About 15 years ago, the idea was hatched within the National Council of Examiners for Engineering and Surveying to enhance mobility of licensed engineers among states through what was termed “expedited comity.” This involved providing quick licensure for an engineer with a current “Council Record” from NCEES indicating that the engineer’s qualifications were consistent with the requirements for a “Model Law Engineer.”
The success was nothing short of amazing. It used to take three to six months to obtain a PE license in a new state. In many states now, a Model Law Engineer with a Council Record and with a practice record clean of disciplinary actions can obtain a license within a couple of days. In most, but not all states, such a Model Law Engineer can obtain a license within a couple of weeks. This is one of the finest improvements in engineering licensure in recent decades. It works like a charm.
But, we can do even better.
Many in the engineering profession in the past have argued for “national licensure.” But that idea has a fatal flaw. The federal government has only those powers granted to it under the constitution, and the licensure of professions isn’t one of them. So having the federal government oversee licensure is unconstitutional (and a really bad idea from a number of perspectives anyway). So, states individually have the power and the obligation to the public to regulate professions.
Did you ever wonder why your driver’s license works all over the U.S.? It is because states have inserted provisions in each of their state laws to accept a valid driver’s license from other states. There are protections in place in terms of interstate compacts to ensure that DWI offenders, for example, can’t move from state to state and avoid driving restrictions. Drivers are subject to disciplinary action in the state in which an infraction occurs, and that disciplinary action is reported back to the home state. It works. It’s always worked. And it has been made better in the interest of public safety over the years. It is unimaginable that it would work any other way.
Licensed nurses have formed interstate compacts, which are now accepted by 21 states. Here are thedetails of the Nurse Licensure Compact. Nurses have implemented a program to enhance mobility that merits careful review.
Such interstate compacts could be formed in engineering. The compact practice rights would likely apply only to duly licensed engineers who are Model Law Engineers with a current Council Record and are free of disciplinary action in all states. Such an engineer would become licensed in a first state, obtain a Council Record, and then would have practice rights in all states that had passed legislation to participate in the interstate licensure compact. The PE could practice in the new state perhaps after informing the new state, agreeing in writing to adhere to that state’s code of ethics, and passing a state-specific online ethics exam in states that have those. Any disciplinary action in any jurisdiction might automatically remove the enhanced mobility, requiring a full application in any given state in order to practice. Each state would need the ability to independently discipline a “compact model law engineer” in the event of a disciplinary issue arising in that state.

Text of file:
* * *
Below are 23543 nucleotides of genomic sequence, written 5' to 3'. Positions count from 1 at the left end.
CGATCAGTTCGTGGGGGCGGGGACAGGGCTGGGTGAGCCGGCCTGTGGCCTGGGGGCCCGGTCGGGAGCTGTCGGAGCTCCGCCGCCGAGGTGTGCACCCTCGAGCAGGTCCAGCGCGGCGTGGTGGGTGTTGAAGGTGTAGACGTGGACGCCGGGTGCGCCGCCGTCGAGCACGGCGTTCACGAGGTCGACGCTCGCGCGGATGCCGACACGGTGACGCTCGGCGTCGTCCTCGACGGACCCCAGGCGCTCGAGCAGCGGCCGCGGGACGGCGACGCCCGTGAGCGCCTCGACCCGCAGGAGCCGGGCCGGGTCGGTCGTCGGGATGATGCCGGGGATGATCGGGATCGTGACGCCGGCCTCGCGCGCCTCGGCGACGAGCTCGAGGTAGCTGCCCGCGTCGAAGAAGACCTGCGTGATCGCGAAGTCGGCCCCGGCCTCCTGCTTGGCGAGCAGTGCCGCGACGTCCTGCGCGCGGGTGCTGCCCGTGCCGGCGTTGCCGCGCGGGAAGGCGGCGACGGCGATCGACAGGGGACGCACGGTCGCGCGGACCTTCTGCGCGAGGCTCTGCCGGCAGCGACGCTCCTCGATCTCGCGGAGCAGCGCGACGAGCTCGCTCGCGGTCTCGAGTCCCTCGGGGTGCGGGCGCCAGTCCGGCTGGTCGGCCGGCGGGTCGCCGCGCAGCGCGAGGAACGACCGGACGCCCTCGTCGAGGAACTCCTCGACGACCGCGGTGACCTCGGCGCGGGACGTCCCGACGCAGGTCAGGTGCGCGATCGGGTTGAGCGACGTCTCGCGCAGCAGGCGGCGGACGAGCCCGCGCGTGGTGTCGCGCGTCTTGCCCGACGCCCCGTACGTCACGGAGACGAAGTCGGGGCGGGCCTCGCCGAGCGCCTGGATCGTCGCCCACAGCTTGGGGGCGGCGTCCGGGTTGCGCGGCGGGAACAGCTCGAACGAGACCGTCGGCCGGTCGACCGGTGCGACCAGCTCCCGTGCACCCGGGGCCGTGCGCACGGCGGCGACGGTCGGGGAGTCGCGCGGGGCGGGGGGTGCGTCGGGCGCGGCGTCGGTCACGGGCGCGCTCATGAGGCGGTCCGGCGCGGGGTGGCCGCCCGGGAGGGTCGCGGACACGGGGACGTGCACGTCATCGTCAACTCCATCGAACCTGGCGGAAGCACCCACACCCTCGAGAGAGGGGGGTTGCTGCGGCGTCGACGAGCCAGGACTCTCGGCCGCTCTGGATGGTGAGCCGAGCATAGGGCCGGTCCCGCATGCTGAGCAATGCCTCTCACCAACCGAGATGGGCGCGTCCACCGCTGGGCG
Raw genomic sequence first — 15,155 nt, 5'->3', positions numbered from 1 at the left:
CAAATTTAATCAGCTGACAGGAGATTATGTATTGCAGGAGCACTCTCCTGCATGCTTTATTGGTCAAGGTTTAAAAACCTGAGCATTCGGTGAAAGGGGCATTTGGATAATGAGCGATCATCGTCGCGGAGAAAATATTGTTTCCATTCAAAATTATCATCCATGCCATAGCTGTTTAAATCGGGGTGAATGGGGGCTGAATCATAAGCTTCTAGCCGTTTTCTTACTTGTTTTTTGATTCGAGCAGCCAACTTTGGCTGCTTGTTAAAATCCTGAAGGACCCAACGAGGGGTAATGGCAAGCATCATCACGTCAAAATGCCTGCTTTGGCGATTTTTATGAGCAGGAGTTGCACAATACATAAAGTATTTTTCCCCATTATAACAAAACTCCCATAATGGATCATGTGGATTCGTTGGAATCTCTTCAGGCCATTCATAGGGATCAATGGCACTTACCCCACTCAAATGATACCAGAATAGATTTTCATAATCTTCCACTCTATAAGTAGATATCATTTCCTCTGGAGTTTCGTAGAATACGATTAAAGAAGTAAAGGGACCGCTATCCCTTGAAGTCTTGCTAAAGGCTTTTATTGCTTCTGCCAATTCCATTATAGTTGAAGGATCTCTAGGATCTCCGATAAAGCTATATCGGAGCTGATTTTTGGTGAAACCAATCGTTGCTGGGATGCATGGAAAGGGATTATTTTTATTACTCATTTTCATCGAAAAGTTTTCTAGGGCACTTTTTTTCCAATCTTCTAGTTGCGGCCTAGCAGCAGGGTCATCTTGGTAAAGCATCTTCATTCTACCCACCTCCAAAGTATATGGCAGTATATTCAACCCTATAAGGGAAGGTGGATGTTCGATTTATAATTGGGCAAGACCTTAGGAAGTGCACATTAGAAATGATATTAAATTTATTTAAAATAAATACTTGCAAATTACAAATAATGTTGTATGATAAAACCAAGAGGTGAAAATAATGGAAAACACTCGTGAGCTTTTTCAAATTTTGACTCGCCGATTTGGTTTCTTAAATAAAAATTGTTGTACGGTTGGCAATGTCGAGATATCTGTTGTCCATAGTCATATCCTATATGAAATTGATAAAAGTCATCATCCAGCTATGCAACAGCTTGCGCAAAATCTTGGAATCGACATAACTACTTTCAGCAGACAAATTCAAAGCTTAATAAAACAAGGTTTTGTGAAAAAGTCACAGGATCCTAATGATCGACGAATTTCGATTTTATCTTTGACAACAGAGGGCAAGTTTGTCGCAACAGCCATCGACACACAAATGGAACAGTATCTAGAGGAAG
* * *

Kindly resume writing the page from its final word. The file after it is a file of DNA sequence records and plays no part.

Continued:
There are details to work out. It would need to work without resulting in any additional risk to public health, safety, and welfare in each participating state.
Some states might see this as a loss of revenue, but it would also result in a lot less work for PE board staff because many out-of-state engineers would not need to be separately licensed and renewed every other year. And for many smaller states, there are more out-of-state licensees than in-state. The revenue loss issue could be a major hurdle. Some, or many, states assess licensure fees that are really more practically described as a source of tax revenue.
Imagine the improvement this would entail for the professional engineer with a national practice. If most states were to join such a compact, that engineer would maintain his or her license in one state, obtain a Council Record, meet that state’s continuing professional competency requirements, and, with minimal online communication, have practice rights in many states without additional licensing or renewal fees.
This could never have worked before the implementation of the expedited comity program for Model Law Engineers. But it could work now. All of the engineers granted practice rights under such a compact arrangement would be professional engineers to whom the PE board would grant practice rights now within a couple of days anyway.
There are variations on this theme that can and need to be thought out.
This is a new concept in engineering licensure. It has been discussed in Idaho, as reported by PE board administrator David L. Curtis, P.E., and similar concepts are beginning to be discussed within NCEES. There is an idea here that could be made to work, and it merits thought.
Meeting this next mobility challenge would be a significant benefit to the engineering profession and the public.
Review and input provided by L. Robert “Larry” Smith, P.E., F.NSPE; Bernard R. Berson, P.E., P.L.S., F.NSPE; Arthur Schwartz, JD, CAE and David L. Curtis, P.E.
Published September 13, 2012 by Craig Musselman, P.E., F.NSPE
The views expressed here are those of the author and do not necessarily represent the views of and should not be attributable to the National Society of Professional Engineers.